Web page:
JIS News

Information Minister, Senator Burchell Whiteman emphasised today (March 18), that recent amendments to the Broadcasting and Radio Re-Diffusion Act, is to ensure that, “we do not protect one set of operators or enterprises at the expense of another”.
In an interview with JIS News, the Minister pointed out that changes to the Act, which seek to expand the categories of licences granted by the government to include special subscriber television service, independent programme providers (subscription only), and other independent providers, was reflective of the “veritable explosion of new media in the country” over the last 17 years.
The amendments, he noted, were pursued in light of the growing number of Independent Programme Providers (IPPs) on local cable stations, as the initial Act, when drafted in 1997, did not take such stations into account.
He explained that the government took the decision to grant the independent providers with the legal status to generate advertising revenue, but only under expressed conditions, among them, that 70 per cent of their programming in their first two years of operation were local content. Minister Whiteman pointed out that given the increasing number of “independent programme providers who want to get their product out for the benefit of the Jamaican viewer and also for the benefit of the international market, where we are gaining greater strength almost daily, the legislation which was passed in the Senate on March 10, dealt specifically with recognising in legal terms for licensing purposes, the independent programme providers who provide a channel and programming, which is now aired or broadcast/transmitted on cable system”.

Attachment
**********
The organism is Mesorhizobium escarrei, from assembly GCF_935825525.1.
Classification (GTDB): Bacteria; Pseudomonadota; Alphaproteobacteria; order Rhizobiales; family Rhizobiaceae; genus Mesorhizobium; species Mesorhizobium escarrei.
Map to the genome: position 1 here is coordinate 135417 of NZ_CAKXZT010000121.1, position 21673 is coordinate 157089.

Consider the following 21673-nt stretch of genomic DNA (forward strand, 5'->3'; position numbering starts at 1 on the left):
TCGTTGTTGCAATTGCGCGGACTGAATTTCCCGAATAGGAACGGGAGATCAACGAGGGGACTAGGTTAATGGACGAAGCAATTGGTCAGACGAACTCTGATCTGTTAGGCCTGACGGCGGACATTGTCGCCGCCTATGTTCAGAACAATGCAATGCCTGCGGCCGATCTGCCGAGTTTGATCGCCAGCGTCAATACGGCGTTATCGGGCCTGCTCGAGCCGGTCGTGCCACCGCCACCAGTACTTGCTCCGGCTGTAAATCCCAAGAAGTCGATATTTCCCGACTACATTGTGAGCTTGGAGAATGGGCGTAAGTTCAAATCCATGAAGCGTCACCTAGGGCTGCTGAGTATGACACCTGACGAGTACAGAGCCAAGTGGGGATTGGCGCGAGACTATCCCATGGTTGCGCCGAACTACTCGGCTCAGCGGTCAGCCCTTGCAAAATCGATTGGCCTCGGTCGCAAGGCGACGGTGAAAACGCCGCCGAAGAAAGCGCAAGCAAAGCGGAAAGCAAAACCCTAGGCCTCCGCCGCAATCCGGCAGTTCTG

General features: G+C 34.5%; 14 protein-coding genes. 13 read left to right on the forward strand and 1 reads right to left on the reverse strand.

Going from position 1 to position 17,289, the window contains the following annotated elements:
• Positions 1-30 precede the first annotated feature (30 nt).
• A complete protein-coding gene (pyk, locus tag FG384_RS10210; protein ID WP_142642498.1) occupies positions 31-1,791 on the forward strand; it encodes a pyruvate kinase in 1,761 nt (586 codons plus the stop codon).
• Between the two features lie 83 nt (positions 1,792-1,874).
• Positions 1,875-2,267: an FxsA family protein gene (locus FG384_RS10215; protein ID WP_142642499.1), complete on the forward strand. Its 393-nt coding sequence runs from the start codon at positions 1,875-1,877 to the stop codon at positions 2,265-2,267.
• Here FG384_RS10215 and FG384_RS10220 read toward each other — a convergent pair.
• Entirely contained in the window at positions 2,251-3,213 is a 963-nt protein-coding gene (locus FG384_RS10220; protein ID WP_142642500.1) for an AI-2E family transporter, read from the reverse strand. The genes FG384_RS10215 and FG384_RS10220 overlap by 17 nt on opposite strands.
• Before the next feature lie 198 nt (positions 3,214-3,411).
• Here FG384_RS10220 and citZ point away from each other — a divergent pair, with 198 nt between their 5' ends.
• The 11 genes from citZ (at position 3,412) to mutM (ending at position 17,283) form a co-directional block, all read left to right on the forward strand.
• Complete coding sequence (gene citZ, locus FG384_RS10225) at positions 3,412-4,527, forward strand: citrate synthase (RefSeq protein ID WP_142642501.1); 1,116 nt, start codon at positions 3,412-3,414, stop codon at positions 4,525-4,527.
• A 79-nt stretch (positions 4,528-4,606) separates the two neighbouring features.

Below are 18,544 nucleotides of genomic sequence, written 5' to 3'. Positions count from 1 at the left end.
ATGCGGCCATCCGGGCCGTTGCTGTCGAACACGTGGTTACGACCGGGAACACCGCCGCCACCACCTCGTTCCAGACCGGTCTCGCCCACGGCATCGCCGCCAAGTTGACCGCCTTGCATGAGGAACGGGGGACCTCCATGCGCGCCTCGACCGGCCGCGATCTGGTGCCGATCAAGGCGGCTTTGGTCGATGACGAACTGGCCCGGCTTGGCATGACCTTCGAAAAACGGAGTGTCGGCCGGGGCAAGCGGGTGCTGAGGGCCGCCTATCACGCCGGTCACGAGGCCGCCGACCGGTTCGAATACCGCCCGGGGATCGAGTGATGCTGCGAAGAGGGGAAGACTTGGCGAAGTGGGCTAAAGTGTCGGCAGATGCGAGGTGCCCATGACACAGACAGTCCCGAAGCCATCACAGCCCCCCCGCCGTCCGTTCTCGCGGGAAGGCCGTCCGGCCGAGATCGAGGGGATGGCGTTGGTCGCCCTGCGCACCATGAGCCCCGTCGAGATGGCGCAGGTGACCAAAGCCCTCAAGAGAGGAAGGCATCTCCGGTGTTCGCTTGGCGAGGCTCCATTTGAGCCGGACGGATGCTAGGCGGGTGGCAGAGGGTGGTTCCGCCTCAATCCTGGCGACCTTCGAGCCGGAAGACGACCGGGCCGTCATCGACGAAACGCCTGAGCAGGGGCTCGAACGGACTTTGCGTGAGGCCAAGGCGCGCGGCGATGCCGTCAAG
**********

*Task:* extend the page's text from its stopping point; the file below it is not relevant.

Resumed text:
With the existing major television stations already producers of local content, and the independent programme providers seeking to follow suit by generating their own localised programming for the public, the Minister said the government was looking to broaden “the opportunities for local producers of local content to get their product out in the public view, and this is basically what this (the amendments) is about”.
The changes to the Act, however, have left the Media Association of Jamaica (MAJ) dissatisfied. The association is contending that the amendments would now open the advertising market to independent providers, which would impact negatively on the financial and production aspects of the established media.